See, when you wash dishes, you’re completely focused on the task at-hand. It’s near impossible to multitask (unless, well, you do so with soapy fingers), which is what makes the activity so stellar for brain health: “We say there’s no such thing as multitasking; it’s doing multiple things badly,” says Dean. Your attention becomes compromised as you multitask—and as we noted above, keeping your attention sharp is key for optimizing brain function as you age. So as you get older and your focus becomes more and more affected, multitasking only makes it harder to stay sharp.

That said, it’s less about the actual act of dishwashing than it is about paying attention to what’s in front of you and focusing on the task from beginning to end. “It’s like the Japanese tea ceremony,” says Dean, the ritual of preparing and serving matcha tea. “It’s not about drinking tea or the pot—it’s about the act of going through that in detail, in focus, and in a meditative state.”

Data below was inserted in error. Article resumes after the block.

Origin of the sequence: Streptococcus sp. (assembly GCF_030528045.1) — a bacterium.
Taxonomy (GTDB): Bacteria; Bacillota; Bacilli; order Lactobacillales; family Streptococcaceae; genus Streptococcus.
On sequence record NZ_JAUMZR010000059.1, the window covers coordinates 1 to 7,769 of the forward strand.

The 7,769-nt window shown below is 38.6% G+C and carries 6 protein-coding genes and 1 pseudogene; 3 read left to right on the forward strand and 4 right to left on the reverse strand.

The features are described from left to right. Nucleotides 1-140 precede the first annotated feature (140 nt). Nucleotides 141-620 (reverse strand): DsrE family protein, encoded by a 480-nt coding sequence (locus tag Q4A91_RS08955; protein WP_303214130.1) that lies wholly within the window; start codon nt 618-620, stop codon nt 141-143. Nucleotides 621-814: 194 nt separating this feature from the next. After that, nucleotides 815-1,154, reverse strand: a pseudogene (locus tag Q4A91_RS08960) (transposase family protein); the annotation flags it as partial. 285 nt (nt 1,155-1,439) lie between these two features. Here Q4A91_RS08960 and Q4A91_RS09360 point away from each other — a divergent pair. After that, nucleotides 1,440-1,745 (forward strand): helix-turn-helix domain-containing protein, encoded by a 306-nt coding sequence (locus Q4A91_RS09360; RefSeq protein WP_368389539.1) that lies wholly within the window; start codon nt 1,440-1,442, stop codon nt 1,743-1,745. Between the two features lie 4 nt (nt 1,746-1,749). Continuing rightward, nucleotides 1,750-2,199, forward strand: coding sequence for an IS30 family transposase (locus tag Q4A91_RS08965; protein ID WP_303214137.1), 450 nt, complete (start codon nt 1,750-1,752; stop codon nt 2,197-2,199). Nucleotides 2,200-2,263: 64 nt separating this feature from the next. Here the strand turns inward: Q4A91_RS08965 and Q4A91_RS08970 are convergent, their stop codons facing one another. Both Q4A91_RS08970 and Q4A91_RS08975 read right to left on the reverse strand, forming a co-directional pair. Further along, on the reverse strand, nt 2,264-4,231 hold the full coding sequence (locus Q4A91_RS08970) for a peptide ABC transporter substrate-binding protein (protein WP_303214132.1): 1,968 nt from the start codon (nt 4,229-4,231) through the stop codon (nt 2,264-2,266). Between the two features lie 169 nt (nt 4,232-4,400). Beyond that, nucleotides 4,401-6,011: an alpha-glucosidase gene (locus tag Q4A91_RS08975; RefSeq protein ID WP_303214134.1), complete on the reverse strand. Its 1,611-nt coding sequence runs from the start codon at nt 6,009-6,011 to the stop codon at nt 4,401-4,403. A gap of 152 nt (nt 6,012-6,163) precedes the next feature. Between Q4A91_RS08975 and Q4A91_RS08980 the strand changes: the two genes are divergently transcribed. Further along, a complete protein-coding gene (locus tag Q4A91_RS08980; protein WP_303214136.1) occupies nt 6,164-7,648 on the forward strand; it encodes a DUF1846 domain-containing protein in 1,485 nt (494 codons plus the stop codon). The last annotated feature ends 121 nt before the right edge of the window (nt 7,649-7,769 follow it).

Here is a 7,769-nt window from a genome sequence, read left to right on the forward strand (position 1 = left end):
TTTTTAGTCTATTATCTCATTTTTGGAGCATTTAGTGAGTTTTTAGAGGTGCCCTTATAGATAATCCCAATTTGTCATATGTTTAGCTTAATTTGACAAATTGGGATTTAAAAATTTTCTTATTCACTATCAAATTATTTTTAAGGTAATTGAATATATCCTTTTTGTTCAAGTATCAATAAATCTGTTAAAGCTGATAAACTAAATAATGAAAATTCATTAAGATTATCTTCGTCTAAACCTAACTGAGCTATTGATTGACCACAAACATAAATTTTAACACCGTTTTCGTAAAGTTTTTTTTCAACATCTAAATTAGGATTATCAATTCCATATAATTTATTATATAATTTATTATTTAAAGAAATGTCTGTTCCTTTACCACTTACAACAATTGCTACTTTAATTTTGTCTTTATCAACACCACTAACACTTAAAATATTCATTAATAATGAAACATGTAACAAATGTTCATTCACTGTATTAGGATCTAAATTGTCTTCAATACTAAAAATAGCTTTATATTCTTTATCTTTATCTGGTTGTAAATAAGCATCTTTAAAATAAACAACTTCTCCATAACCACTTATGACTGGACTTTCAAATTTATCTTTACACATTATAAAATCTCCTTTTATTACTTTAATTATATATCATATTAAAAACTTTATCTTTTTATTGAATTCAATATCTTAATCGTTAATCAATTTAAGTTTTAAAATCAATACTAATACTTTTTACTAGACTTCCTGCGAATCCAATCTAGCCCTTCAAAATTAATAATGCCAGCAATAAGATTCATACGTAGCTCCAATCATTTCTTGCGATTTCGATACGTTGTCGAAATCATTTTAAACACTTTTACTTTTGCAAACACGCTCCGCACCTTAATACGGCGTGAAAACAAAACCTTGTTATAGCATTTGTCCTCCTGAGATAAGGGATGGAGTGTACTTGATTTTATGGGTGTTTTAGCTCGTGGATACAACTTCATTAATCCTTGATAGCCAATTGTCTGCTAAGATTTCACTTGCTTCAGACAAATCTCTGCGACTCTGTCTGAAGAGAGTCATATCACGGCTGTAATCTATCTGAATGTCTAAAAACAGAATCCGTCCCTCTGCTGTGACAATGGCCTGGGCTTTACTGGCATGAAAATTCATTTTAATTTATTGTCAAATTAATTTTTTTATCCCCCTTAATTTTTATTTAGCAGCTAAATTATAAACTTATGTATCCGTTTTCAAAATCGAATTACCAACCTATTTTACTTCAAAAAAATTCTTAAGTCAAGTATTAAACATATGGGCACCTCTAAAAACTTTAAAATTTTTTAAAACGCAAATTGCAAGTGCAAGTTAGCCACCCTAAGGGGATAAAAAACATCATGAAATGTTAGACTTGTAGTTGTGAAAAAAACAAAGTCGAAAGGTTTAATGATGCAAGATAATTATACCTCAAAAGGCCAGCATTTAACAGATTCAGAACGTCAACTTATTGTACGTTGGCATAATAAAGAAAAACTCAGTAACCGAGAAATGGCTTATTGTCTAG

Or take baking (that sourdough starter still comes in handy!): Similarly, you’re paying attention to each step, each precise measurement, which silos your focus and can actually become quite meditative. “[You’re] told not to think about anything else—just be with those ingredients and the manipulation of those ingredients into bread,” Ayesha explains. “That’s a great example of maintaining focus and attending to one thing at a time.” 

In other words: Yes, dishwashing can help you dial in your focus (and, thus, better your brain), but it’s not the only attention-enhancing activity you can try. Say, if washing dishes or bread baking stress you out, discover another meditative experience that works for you: other common activities include gardening, knitting, coloring, or crafting.